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Maxing Out
As I go through my day, I notice this lingering feeling that won’t leave. A subtle anxiety. Am I going to beat my personal record today? Am I going to lift more than I ever have?

As the day goes on this subtle anxiety/excitement grows. I keep fading into this daydream picturing myself under the barbell as its pressing down on my shoulders. I envision my adrenal glands opening, giving the needed burst of strength to push the weight up. “It’s going up,” I keep saying in an attempt to psych myself into believing it.

As the day goes on, my excitement builds, but so does the anxiety that comes with the uncertainty of whether or not I’ll fail. I want progress, I NEED to see progress. I want to be stronger. This is a form of progress that depends entirely on how much I am willing to commit. It is controlled by me alone. I want to feel the satisfaction that comes with this progress.

About thirty minutes before walking into the gym, I grab my Helimix and whip up a pre-workout shake. The effects hit me hard on an empty stomach. “This is lining up well,” I think to myself. The Beta-Alanine tingle makes its way from my face down into my shoulders. Now that I’m amping, warm up feels like a chore. My drive wants to go straight for max weight, but that’s obviously not realistic. I do a quick set and add weight, again, and again, comparing the feel of the weight to how it felt last week. "This week it feels a little bit easier," I think. Or is it my imagination?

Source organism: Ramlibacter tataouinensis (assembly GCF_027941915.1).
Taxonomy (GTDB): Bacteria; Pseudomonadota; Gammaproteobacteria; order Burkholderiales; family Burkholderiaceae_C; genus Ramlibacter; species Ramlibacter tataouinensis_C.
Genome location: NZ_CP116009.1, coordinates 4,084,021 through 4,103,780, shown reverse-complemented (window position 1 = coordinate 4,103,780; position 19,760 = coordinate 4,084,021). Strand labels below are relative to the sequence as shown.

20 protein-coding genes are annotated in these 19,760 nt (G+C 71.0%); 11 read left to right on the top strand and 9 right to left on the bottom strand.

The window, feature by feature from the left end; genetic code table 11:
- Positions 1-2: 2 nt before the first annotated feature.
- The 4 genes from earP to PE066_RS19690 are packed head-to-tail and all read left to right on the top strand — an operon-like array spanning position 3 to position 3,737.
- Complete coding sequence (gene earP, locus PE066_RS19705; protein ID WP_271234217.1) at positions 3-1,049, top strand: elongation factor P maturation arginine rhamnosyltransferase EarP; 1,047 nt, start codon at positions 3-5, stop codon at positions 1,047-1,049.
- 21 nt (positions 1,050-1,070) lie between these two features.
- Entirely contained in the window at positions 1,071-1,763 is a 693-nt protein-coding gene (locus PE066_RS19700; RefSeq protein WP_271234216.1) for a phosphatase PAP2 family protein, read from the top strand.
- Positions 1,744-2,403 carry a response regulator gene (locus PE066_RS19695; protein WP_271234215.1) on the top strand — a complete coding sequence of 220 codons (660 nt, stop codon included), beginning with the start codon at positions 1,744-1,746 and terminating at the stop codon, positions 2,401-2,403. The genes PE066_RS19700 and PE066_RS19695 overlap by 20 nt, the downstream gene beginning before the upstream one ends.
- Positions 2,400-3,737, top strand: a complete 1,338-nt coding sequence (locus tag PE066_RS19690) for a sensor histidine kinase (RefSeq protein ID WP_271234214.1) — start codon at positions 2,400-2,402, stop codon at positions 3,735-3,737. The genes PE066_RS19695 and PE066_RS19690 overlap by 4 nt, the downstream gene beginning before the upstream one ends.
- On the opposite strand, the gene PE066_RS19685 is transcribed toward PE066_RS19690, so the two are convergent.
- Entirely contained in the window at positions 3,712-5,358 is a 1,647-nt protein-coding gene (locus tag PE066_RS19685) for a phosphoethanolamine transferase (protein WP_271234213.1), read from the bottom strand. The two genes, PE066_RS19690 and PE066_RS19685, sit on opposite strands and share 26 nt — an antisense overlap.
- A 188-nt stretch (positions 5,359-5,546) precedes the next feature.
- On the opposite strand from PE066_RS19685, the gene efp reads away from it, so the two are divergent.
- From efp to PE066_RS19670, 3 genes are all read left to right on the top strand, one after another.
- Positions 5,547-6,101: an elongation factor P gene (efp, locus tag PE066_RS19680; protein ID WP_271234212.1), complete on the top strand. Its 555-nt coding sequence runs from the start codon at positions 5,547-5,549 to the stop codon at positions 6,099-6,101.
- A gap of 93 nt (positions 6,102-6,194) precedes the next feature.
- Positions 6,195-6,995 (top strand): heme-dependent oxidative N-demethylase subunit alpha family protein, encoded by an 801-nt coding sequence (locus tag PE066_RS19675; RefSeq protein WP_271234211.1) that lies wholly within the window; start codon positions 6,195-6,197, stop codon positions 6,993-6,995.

Now it’s time to test my max. The plates are loaded up and there’s a nice bend in the barbell as it sits across the squat rack. I pace back and forth for a few moments wondering if I’m ready to lift it. "Let’s do this!" The weight sits on my shoulders heavier than anything I’ve held before. As I step back into position I try to tell myself I’ve got this, but I can’t seem to completely expel the lingering doubt, “what if I don’t?” I look in the mirror as my head twitches for a split second, "this IS going up" playing on an endless loop in my mind. 

The mental battle of whether or not I can do it still rages but at this point I’m committed. I drop into a squat, a little deeper then I had anticipated but my form is maintaining. As I begin to rise out of my rep, the rise slows almost to a stop. It becomes clear that I need to muster more strength. How bad do I want this progress? Am I going to accept failure? I envision the muscle fibers in my legs unable to further contract under the weight. But it’s my brain that controls the contraction of my muscles. Am I going to let dead weight defeat my brain?

"Not acceptable! These legs WILL stand under the weight ,and it IS going up,” I tell myself again as I try my best to voluntarily open my adrenal glands. I let out a massive exhale as the weight slowly keeps rising. I reach the top of my rep and barely manage to re-rack the bar. The weights rattle a bit as the bend in the bar flexes up and down. I step out from the rack and bask in the satisfaction of progress. I’m filled with a sense of accomplishment as my endorphins rush in.
That subtle anxiety which has been trailing me all day retreats for the time being. I grab my Helimix and sip some intra. Serenity at last.

A twinge of doubt sparks in my mind again. Will I be able to get two reps next week? Another sip, and confidence comes flooding back in a clear, looping's going up.